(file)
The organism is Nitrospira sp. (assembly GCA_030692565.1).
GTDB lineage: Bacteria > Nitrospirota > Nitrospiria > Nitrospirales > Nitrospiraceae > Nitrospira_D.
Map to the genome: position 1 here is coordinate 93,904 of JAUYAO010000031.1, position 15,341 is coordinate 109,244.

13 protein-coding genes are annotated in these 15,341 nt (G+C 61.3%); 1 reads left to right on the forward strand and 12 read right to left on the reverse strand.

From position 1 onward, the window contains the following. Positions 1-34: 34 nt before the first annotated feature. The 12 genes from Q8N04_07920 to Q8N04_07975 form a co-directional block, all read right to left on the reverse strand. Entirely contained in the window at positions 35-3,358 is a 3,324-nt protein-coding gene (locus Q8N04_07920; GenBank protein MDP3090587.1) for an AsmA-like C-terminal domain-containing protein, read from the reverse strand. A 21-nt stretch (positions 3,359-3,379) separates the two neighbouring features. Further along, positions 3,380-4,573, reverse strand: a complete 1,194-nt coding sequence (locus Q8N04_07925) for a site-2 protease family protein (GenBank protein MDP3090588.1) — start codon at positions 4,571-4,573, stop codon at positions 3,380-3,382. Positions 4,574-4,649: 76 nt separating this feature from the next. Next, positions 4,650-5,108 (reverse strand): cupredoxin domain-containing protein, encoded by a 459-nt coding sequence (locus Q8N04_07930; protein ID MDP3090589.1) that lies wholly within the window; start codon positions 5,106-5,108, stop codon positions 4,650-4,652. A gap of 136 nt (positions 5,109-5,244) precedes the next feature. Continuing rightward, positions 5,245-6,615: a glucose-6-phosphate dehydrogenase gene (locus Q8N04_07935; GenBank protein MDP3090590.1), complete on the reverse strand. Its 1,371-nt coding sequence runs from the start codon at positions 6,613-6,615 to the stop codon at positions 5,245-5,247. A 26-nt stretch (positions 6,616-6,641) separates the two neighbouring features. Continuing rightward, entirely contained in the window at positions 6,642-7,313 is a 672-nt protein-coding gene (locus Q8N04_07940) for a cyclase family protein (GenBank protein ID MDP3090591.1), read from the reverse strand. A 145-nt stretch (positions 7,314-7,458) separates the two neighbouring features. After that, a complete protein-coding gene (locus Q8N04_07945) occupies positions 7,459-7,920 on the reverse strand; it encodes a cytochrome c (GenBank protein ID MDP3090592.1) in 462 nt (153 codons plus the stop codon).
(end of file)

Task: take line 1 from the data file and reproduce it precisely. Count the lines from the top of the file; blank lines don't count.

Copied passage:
The organism is Nitrospira sp. (assembly GCA_030692565.1).